My blog has been changed to make it more appealing for those who have New England ancestors and want to see the area through photos. Things I’ll include are typical white New England churches, libraries showing their genealogical collection, historical societies, cemeteries, war memorials, in general, anything to do with history.

For four years I’ve blogged mostly about my personal genealogy in New England (Connecticut, Massachusetts, Vermont, and New Hampshire), New York, New Jersey, Michigan, Illinois, Wisconsin, and the Eastern Townships of Quebec, Canada. I still will, can’t forget my own roots.

Please check out the labels on the right side for articles. The header tabs at the top are a work in progress.

Saturday, August 11, 2012

Massachusetts State Library, Boston, Massachusetts

A state library visit sounded like the perfect thing to see on one of my trips to Boston. There was little information about the State Library of Massachusetts online, so I didn't know what to expect, but was ready for an adventure, which began the second I walked in the main door. Security was waiting for all visitors, and after I and my items were scanned, I was pulled aside and asked to open my pocketbook. Yikes, I had forgotten I had a Swiss army knife, what was going to happen to me? Not to worry, I signed a paper, and would get it back when I left.

I found my way to the 3rd floor library, went in, and not a person was to be seen. I couldn't wait to check out the "historical information for the Commonwealth of Massachusetts and its cities and towns." Before I had a conversation with the seasoned librarian, I took these photos.

WIFE    "Husband has no right to beat"
 As you can see, there wasn't a person in the library, no genealogy books and I didn't see the librarian until I was ready to leave. Since I had questions, I fired away. Were there any genealogy books? Yes, but since they had closed stacks, she showed me a little booklet listing their major holdings, (I could request and she would go get). Anything more specific would have to be found through their card catalog (photo above). Shocked, I asked if everything was also listed online. "No, not yet, it is a money issue, however they are working on it." I got the impression it was something really in the works. They did however, have four computers, lots of room, and several aisles of books, this is mainly a law library.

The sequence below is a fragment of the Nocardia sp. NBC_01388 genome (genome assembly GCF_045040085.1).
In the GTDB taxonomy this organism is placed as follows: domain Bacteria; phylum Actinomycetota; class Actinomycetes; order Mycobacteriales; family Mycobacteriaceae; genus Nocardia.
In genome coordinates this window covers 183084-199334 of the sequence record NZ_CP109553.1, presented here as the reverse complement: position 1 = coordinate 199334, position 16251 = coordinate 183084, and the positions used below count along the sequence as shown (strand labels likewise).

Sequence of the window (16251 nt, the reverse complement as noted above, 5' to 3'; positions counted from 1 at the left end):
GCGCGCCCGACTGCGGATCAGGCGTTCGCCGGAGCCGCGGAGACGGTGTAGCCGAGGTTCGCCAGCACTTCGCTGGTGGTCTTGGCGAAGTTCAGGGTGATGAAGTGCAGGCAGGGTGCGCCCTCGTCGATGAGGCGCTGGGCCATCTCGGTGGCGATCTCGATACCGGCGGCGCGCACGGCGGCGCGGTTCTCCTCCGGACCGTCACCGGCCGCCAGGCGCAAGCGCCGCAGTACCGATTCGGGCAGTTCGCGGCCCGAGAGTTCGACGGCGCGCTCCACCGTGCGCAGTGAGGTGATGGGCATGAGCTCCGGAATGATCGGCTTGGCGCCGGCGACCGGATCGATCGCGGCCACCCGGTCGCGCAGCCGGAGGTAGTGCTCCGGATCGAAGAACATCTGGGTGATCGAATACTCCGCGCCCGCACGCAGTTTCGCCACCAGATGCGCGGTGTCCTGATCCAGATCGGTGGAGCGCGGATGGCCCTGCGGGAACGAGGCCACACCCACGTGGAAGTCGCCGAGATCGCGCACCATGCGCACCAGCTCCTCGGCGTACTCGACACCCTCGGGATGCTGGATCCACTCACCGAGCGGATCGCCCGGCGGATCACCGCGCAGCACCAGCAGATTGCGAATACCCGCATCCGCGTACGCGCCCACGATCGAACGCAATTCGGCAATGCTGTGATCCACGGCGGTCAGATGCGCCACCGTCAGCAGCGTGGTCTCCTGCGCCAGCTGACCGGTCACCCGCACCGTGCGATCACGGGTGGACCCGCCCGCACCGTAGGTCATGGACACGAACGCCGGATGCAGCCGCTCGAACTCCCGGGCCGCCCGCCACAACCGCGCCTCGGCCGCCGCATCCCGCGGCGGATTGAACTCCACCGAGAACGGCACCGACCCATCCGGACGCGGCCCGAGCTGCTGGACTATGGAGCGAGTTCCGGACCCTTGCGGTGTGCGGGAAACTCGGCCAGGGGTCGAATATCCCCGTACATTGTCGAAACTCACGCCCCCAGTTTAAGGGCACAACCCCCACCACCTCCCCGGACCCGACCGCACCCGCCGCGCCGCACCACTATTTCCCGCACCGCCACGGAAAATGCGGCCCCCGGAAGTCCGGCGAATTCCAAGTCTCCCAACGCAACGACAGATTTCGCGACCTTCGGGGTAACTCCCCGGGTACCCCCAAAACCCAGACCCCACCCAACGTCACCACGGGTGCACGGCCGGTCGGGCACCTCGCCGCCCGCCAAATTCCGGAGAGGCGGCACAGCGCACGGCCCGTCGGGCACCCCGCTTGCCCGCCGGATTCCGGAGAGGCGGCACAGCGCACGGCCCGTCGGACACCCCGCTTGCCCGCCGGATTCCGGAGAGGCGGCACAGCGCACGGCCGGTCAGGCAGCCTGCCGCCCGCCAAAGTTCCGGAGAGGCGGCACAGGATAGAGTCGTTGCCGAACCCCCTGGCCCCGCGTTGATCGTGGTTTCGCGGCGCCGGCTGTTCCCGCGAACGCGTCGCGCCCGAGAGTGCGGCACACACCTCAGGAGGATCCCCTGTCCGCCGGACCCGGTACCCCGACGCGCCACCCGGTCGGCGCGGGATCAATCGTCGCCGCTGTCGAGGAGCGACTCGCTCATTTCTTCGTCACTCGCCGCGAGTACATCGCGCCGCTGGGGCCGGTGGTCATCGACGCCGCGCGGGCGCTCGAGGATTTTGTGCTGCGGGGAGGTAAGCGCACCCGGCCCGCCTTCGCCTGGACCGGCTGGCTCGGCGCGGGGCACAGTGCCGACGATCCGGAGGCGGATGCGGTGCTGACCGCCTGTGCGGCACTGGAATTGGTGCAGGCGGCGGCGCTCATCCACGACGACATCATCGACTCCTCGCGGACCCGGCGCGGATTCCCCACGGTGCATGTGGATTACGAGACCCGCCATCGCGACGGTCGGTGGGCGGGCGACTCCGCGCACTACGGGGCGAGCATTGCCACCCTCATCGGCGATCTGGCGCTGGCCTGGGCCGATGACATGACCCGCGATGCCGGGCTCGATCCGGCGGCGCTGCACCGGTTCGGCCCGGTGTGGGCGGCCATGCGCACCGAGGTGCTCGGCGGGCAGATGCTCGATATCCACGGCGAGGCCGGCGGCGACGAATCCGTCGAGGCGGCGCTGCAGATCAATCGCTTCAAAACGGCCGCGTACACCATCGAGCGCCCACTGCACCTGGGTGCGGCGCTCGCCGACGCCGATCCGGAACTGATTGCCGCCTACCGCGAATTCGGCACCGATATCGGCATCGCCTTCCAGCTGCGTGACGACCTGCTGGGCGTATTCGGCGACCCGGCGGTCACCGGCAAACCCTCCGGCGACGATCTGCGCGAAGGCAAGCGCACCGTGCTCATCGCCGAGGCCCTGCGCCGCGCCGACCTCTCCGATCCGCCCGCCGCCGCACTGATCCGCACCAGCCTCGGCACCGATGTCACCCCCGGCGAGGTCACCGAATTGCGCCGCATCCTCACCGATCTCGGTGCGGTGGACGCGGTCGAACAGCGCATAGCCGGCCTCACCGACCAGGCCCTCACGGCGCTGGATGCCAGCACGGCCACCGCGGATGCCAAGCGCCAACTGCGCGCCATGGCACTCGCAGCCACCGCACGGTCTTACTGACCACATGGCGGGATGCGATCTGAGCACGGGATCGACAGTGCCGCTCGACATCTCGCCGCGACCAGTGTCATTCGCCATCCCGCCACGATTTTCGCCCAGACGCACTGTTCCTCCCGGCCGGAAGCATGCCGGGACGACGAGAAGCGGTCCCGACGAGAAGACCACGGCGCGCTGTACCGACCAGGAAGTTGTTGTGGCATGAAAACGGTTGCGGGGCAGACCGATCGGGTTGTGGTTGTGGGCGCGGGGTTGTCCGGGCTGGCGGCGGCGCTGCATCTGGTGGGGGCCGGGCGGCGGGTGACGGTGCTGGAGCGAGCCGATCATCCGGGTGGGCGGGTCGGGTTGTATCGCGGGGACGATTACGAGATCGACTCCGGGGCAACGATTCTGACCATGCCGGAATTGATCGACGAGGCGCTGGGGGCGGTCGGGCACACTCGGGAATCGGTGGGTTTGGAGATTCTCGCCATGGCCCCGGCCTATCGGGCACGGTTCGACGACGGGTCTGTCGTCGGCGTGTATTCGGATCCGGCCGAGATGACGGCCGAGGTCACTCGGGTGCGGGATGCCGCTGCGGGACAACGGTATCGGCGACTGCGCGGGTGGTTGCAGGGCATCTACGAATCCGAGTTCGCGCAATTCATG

The stacked books are on four floors, located behind the librarian (see first photo). According to her, there is a Special Collection on a lower level, however their webpage, with all their links just took me to 403 Forbidden quite a few times. Some links do work, and might be of use to you, see below. The next time I go, I'll check out the Special Collection Department in Room 55.

Items in our Special Collections:


Michelle Goodrum said...

Beautiful impressive photos. Sounds like you had a productive "reconnaissance mission". We try to plan ahead, sometimes you just have to "go do."

Glad you took the time to talk to a libriarian and share the results of your visit to a beautiful facility with us.

Barbara Poole said...

Thanks Michelle. For sure, I had to ask about a online catalog, and when she said there wasn't one, well... I knew that would be my story. State capitol built in 1798, now I've got to book a free tour soon, to learn abt. the history.

Heather Rojo said...

My goodness, the New Hampshire State library is a gold mine of information for genealogy. We had the head come talk to our Mayflower Society once. There is even a genealogy room. It is interesting how different states have different collections in their state libraries. The best thing about the New Hampshire state library is that it is located next door to the NH Historical Society library, so it is easy to go from one to the other. One has great compiled genealogy books and manuscripts for genealogy, the other is heavier on newspapers and local historical archives.

Carol said...

The economy disasters sure have taken a toll on our state libraries, such a shame. Beautiful building.

Peter said...

Beautiful building! The library breathes silence.

imagespast said...

It's a very impressive building, but a pity it's not getting used as much as it should be. Look forward to hearing about your tour when you go. Jo :-)